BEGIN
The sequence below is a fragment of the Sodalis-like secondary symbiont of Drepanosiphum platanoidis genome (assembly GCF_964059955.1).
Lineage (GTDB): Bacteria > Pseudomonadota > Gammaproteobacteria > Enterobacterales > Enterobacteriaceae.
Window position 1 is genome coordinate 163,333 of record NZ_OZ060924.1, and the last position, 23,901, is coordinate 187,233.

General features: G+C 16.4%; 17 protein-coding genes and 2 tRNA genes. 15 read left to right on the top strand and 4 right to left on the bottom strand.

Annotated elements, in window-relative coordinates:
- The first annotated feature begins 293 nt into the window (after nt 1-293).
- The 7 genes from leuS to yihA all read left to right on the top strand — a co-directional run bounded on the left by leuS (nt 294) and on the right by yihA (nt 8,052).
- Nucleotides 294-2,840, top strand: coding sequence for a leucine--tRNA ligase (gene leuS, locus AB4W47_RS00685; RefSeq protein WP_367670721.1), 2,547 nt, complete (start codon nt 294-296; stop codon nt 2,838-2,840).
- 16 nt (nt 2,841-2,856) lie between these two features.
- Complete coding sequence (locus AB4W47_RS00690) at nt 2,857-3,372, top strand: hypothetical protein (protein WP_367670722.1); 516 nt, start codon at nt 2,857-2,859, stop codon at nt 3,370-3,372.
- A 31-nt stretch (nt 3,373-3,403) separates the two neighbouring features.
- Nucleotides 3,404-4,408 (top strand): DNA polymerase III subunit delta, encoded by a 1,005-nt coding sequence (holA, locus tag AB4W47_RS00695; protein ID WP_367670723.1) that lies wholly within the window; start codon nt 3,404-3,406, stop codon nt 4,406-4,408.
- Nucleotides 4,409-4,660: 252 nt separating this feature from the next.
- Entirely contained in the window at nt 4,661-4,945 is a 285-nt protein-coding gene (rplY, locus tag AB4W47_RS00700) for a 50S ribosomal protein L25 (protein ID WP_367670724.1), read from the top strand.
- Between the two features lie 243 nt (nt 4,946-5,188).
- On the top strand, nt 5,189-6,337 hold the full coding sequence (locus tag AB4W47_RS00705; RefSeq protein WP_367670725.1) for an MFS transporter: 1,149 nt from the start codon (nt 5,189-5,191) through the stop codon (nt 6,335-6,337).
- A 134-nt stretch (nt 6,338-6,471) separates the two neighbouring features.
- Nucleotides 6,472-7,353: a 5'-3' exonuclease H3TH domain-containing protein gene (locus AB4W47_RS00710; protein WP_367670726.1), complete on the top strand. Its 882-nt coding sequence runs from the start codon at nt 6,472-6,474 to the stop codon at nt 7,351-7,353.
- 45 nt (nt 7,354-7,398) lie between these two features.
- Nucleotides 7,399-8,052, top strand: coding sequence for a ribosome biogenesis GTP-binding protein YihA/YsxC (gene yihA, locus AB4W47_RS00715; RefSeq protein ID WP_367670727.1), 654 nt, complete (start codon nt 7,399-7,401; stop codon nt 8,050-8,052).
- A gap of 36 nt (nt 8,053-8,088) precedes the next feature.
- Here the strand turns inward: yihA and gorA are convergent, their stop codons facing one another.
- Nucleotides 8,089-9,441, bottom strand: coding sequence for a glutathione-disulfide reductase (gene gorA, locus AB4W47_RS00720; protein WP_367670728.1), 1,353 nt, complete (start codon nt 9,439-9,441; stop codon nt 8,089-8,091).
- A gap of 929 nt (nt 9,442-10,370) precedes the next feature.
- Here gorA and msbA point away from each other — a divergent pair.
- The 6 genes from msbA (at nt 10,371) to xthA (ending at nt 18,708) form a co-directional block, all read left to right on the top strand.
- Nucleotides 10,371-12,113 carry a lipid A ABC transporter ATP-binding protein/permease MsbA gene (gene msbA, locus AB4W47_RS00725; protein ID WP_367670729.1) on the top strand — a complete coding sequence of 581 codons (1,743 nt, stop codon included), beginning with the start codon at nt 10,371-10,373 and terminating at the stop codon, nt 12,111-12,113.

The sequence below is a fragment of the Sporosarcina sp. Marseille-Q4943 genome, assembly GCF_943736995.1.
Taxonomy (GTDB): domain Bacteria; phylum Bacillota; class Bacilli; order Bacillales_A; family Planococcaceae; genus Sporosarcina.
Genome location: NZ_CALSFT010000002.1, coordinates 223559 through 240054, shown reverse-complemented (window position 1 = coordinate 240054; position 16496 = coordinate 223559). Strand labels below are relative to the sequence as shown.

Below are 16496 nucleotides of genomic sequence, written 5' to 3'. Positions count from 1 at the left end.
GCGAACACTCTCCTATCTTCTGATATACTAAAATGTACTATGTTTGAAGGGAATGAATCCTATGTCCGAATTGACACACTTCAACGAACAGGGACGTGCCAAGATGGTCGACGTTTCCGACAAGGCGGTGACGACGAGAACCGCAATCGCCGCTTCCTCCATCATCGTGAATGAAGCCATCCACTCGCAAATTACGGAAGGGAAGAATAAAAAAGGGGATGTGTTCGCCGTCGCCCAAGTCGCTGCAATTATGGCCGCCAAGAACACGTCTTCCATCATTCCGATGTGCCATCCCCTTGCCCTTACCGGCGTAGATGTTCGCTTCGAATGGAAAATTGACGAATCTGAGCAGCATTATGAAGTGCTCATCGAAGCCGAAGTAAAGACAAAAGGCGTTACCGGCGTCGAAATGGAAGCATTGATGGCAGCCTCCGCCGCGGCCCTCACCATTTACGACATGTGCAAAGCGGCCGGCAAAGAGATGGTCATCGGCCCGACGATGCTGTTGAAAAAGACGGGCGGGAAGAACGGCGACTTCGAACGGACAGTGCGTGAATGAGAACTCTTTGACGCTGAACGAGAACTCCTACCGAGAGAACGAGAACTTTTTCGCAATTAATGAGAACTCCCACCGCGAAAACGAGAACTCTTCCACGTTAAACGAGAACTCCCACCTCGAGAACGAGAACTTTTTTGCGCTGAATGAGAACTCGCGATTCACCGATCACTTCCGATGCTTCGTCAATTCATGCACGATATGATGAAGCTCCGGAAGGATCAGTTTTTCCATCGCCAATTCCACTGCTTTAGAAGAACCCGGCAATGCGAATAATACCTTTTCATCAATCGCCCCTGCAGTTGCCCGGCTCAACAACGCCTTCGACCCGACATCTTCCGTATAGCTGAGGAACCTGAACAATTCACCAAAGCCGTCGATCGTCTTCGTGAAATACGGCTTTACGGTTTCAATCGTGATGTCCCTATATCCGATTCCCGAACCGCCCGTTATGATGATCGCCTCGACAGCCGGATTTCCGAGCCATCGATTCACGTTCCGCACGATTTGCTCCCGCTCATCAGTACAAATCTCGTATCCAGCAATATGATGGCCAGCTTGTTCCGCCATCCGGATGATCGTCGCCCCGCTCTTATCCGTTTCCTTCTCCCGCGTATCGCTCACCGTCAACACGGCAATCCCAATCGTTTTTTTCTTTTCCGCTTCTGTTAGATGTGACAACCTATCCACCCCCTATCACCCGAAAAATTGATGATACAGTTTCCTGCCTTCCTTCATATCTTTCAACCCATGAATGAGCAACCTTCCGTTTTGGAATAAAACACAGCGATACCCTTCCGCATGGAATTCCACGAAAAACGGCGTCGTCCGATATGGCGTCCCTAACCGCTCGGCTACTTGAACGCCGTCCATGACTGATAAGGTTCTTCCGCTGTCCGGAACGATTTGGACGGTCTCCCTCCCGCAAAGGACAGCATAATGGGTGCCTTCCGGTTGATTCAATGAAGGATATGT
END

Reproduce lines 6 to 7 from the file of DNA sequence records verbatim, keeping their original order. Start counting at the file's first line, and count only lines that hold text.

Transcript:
- The first annotated feature begins 293 nt into the window (after nt 1-293).
- The 7 genes from leuS to yihA all read left to right on the top strand — a co-directional run bounded on the left by leuS (nt 294) and on the right by yihA (nt 8,052).